So some update-y things to share. First and foremost I’m so excited for my first Lizzy Speare and the Cursed Tomb reading/author visit which is coming up this summer at Surprise Lake Camp!
Yup, I’m that excited.
So when the lovely folks at SLC invited me to come up and hang out and read some of Lizzy to the campers I jumped at the chance and figured the least I could do was give them a discount which I then figured, hey, everyone deserves a bit of a sale.
So, the print copy of Lizzy Speare and the Cursed Tomb is officially ON SALE for 10.99 (though right now Amazon’s got it for less than $10! Yipee!)
You can BUY IT HERE.
So if there’s a kid in your life who likes adventure and mythology and plays and bad guys getting hit in the face with tomatoes, you know what to do. (i.e. click above, silly mortals!)
So aside from reading from Lizzy we’re going to do some crafts and have some giveaways and I’ll sign some books and we’ll all hang out and hopefully everything will go according to plan. I will admit being a wee bit nervous about it. If I don’t return, assume I’ve been devoured by book -loving eleven year olds. There are worse ways to go.
I just recently learned about Bloomsbury Spark, the new imprint of Bloomsbury that is digital only. I think this is a pretty cool opportunity for new writers (and un-agented writers) to get their work in the hands of an esteemed publisher. They’re accepting submissions (25 to 60K words) in all genres of teen, YA and New Adult.
So writer friends, get writing. Clicky clicky here for more about Bloomsbury.
I chose to toss my hat in and took a break from revising Palimpsest to expand a short story I wrote a year ago about a teenage boy dealing with life after his girlfriend goes missing. Thus far it’s been a lot of fun – er, as fun as a depressing topic like that is. I’ve always liked the initial spark of creation so the beginning of writing has always been my favorite part. Revising? Not so much. But right now it’s just fun to alternate between what I”m chipping down and what I’m building up.
Also, on top of that I’ve increased my 5 am writing mornings to 6 days a week. Last week was the first one and it was great (10K words in one week!) but I fear exhaustion will overtake me and I”ll be found drooling on my laptop muttering about how to get my hands on one of those Time Turners from Hogwarts.
If I don’t emerge from my writing closet, send unsweetened tea and a kitty.
And finally, ART stuff.
I want to preface this by saying that I am a fan of Amanda Palmer because I love her music and as I came to “know” her via twitter and her blog, I came to agree with many of her sentiments, especially about how losing our CAPACITY TO EMPATHIZE STRIPS US OF OUR HUMANITY
I think it’s something that doesn’t get enough air time hence the capitalizing.
Amanda Palmer recently did a talk at Grub Street’s 2013 “The Muse and the Marketplace. It’s worth a watch. The transcript is here.
Also, before I go on, Eve Bridburg who created Grub Street has really insightful things to say about it here.
So art. Capital A art.
I think the parts of this that really hit home, for me, personally are the aspects about connecting and about the garret. How do you get people into your garret?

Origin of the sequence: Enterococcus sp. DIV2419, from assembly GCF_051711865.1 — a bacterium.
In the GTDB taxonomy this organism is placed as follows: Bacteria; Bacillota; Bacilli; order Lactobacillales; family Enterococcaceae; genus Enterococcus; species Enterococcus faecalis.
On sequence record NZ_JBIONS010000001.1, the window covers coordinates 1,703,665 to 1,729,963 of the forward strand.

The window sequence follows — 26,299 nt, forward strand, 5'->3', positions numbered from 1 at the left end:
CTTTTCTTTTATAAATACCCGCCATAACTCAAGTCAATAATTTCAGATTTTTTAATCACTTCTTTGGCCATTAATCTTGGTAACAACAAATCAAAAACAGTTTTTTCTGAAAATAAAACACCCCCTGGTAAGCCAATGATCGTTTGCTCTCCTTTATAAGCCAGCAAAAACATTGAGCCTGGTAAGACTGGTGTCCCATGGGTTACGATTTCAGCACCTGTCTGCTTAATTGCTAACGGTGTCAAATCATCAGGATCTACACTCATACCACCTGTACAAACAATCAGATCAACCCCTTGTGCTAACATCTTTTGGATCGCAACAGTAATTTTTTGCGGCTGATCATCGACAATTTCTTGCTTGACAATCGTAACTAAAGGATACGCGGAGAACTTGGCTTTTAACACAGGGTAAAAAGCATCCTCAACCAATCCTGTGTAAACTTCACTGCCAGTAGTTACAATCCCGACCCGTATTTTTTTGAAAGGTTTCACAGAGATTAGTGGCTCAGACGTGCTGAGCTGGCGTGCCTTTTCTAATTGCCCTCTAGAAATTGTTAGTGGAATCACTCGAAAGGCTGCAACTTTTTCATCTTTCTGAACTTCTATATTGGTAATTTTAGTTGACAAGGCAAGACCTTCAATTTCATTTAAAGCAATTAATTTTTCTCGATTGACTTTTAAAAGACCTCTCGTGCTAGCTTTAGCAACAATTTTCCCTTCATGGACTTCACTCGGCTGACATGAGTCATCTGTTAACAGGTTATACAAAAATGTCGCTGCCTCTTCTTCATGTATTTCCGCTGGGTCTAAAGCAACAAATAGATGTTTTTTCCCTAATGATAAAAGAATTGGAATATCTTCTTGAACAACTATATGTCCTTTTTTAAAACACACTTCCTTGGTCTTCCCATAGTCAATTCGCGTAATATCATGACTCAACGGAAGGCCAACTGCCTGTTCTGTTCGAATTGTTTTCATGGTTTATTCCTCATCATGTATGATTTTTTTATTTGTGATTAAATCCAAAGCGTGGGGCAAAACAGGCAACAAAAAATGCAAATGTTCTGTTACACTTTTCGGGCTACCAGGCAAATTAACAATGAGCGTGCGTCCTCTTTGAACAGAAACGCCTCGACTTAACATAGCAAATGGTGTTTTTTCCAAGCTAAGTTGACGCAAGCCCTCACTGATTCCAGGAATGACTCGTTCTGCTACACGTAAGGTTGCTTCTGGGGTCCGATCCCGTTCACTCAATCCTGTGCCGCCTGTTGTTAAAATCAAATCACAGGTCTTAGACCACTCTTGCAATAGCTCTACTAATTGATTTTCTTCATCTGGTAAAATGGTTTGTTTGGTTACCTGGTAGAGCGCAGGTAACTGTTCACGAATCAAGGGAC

How do you put yourself out there?
How do you share?
Granted this is after you’ve mustered up the courage to write something and mustered up the determination to actually do it every single day and then mustered up the courage to not give up and then finally you pulled something out of your hat.
Something from nothing.
Something from you.
And then you hold it up and say “Hey! Everybody look what I did!” and you find yourself surrounded by people who say “Hey! Everybody look what I did!” or “No, look what I did!” and then there you are, in the marketplace that Ms. Palmer talks about, huddling your poor baby to your chest hoping for the best.
So what do you do? To be honest, I don’t know. I know that the best thing you can possibly do is work until your fingers bleed and be honest and be you and work as hard as you can, and then work harder than that and make some sacrifices and some mistakes and then some brilliant mistakes.
Like they say in that baseball movie “If you build it, they will come.”
The best thing about publishing Lizzy was sharing it with other people, especially kids.
Making those connections.
“You ever notice that THIS looks like THIS.”
It’s an amazing, weird, fascinating time for artists. Jump in, kids. The water’s fine.
And super finally, today is a year since my girl’s been gone and B, I miss you like mad. Life in the Bunker just ain’t been the same.
Never get over missing our furry friends. I still miss mine after six years. I see him everywhere.
As far as getting your book out there. It’s hard, I know. I can’t imagine how hard it is. Here you wrote this novel and now you can’t get it noticed. You don’t only have to be an author, you have to be a marketer as well. But don’t quit. Tweet, Facebook, do a blog tour, toot your own horn. Whatever you can. I’d never heard of you until you contacted me. BE LOUD! It’s scary and people are going to say no, but I’ve read the reviews and your novel is really good. Don’t give up! Tweet your guest post tomorrow. I’ll do what I can to help!
Thanks for the kind words and for all the tooting/tweeting/rah-rahing! It is a lot of work but aside from being all “look at me! look at me!” it’s a lot of fun work too.